David “Fathead” Newman Day
February 24, 1933 – January 20, 2009
The soulful tenor is remembered
Click here to Support Jazz on the Tube
Tenor, alto saxophonist and flutist David “Fathead” Newman was born on February 24, 1933 in Corsicana, Texas.
Newman, who grew up in Dallas, started on piano, switched to alto sax, and first got called “Fathead” when a school music teacher realized that he was playing music from memory rather than reading the sheet music (which was apparently upside down on his music stand).
His mentor was altoist Buster Smith and, after three years of college, he dropped out to work professionally including with Smith, Lowell Fulson (where he met Ray Charles) and T-Bone Walker.
Newman gained fame during his period with Ray Charles (1954-64), starting on baritone before becoming his tenor saxophone soloist and appearing on many of Charles’ most famous recordings.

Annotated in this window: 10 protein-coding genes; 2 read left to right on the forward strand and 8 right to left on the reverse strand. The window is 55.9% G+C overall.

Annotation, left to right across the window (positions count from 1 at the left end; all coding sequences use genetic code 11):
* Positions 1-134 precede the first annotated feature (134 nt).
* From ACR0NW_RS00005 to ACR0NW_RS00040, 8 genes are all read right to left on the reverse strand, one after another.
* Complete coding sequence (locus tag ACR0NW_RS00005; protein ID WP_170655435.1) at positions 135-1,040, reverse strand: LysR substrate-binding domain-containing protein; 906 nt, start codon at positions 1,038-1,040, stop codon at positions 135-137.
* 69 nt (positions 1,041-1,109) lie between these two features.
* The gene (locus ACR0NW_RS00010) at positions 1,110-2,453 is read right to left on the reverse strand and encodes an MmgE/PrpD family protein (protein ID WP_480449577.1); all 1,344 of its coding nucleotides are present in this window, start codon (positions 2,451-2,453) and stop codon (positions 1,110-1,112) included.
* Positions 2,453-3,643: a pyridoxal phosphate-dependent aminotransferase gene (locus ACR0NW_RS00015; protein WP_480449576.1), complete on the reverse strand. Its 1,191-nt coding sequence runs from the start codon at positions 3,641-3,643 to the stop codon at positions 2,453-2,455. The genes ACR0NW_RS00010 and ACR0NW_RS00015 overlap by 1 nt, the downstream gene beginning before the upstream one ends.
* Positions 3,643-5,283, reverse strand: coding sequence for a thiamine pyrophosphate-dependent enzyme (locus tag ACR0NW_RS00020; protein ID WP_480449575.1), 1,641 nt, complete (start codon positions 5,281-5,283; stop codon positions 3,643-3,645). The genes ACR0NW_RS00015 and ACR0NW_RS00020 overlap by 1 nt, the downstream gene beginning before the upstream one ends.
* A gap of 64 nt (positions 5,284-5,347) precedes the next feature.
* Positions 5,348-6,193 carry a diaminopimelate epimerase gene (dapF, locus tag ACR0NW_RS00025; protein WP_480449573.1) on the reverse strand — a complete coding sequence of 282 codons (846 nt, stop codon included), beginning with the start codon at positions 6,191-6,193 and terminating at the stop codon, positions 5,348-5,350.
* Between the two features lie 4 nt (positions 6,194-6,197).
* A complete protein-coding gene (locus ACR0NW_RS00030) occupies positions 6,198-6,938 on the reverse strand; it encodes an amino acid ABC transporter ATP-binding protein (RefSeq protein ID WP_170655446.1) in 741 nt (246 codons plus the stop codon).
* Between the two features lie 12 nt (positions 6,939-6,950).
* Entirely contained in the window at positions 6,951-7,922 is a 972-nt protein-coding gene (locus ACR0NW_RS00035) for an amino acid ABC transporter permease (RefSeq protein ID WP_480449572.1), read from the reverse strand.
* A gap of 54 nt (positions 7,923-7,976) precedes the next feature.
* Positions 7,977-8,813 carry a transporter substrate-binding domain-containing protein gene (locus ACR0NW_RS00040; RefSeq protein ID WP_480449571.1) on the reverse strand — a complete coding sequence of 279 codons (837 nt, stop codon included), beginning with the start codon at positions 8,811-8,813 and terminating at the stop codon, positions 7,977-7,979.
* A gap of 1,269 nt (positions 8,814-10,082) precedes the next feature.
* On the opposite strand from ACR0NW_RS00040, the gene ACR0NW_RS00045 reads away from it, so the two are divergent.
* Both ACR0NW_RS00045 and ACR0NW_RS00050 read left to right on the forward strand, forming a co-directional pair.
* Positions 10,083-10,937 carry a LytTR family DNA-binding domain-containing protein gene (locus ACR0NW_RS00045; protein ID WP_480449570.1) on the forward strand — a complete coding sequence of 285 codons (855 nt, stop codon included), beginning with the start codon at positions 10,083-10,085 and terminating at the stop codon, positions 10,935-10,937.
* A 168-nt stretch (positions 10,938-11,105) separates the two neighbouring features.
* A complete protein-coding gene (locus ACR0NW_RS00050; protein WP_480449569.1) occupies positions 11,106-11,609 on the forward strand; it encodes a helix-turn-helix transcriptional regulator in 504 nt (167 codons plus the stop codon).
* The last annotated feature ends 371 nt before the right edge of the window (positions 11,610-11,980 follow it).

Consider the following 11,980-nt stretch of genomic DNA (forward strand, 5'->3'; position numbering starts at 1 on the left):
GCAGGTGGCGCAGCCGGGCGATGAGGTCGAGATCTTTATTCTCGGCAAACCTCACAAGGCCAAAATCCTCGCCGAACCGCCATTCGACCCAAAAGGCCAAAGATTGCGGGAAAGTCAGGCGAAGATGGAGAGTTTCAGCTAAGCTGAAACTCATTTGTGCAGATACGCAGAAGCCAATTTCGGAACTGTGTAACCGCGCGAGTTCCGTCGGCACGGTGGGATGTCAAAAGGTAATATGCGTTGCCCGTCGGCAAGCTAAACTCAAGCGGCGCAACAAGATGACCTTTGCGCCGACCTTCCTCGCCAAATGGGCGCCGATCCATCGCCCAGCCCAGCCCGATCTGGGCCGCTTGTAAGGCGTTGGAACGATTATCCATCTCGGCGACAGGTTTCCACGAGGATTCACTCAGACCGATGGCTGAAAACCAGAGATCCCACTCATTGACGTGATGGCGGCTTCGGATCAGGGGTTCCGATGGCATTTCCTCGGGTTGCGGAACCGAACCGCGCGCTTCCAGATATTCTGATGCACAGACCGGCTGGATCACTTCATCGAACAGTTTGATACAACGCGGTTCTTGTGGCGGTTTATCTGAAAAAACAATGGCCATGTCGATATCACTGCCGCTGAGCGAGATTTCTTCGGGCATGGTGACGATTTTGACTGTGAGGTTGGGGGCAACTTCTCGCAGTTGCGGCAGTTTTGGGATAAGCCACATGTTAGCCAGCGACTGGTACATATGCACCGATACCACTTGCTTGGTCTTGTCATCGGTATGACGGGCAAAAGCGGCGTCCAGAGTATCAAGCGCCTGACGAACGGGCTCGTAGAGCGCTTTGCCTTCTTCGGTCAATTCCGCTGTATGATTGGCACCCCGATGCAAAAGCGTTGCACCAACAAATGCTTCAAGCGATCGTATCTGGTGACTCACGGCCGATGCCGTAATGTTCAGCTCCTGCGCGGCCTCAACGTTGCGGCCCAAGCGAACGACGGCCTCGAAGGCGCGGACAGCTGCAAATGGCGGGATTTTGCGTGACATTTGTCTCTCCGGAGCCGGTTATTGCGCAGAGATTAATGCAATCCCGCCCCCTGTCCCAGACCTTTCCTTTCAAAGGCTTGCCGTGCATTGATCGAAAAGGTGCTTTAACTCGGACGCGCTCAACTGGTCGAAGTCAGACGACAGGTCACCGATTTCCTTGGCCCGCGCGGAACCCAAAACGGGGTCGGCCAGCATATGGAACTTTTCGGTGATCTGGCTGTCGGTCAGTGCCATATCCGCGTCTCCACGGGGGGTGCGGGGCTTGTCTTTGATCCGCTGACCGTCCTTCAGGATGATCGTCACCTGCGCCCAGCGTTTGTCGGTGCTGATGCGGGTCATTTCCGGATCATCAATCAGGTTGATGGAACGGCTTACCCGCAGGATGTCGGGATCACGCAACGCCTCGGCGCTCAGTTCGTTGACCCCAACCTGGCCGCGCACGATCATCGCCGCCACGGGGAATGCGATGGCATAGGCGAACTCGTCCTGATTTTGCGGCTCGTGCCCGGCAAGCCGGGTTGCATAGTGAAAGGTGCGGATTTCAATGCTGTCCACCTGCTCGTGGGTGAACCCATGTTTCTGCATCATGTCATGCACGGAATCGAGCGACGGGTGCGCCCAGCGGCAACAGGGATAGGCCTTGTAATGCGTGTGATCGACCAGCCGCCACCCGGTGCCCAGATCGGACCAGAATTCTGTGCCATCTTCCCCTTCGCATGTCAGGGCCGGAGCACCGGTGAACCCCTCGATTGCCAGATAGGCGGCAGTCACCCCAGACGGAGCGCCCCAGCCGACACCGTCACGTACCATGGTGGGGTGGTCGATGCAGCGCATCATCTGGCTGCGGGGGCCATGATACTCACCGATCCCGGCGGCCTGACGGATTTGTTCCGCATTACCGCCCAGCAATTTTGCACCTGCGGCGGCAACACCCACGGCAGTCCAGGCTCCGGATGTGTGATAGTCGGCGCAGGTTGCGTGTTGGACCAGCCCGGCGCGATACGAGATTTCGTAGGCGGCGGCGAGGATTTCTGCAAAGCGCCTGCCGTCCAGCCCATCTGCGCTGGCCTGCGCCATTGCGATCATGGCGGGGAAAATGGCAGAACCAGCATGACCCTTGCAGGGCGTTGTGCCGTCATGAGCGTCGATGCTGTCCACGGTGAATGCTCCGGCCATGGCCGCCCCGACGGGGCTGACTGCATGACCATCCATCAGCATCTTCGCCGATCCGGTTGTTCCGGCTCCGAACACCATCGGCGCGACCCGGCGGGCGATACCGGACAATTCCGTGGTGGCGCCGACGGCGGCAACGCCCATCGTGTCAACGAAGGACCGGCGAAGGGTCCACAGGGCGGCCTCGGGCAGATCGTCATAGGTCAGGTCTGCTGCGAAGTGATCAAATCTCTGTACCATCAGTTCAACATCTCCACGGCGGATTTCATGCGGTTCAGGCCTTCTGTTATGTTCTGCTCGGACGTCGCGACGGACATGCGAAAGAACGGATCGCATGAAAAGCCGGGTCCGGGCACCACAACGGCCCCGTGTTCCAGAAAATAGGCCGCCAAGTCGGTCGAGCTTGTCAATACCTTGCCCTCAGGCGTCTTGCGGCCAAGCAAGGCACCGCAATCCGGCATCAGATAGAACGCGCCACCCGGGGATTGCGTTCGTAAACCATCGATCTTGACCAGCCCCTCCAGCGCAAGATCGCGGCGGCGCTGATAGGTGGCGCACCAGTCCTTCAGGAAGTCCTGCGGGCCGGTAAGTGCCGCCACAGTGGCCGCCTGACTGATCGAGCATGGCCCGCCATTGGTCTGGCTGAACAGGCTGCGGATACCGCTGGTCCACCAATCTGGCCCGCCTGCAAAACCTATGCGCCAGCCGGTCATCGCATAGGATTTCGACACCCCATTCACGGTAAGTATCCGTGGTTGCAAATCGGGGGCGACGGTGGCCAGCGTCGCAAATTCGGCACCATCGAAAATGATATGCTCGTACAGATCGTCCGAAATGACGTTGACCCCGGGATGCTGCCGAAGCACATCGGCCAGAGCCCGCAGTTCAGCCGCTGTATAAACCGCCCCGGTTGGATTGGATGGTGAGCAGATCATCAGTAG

His first album as a leader, 1958’s Fathead: Ray Charles Presents David Newman, included his hit “Hard Times.”
Newman, who recorded a two-tenor date with James Clay in 1960 and was on some of Hank Crawford’s early records, was with Herbie Mann’s group in 1970-71, freelanced, did session work (including with r&b groups), and led jazz albums of his own, usually playing tenor and flute.
David “Fathead” Newman is featured playing “Hard Times” on alto in 1993.
David “Fathead” Newman, alto sax
Steve Nelson, vibes
Walter Bishop Jr, piano
David Williams, bass
Eddie Gladden, drums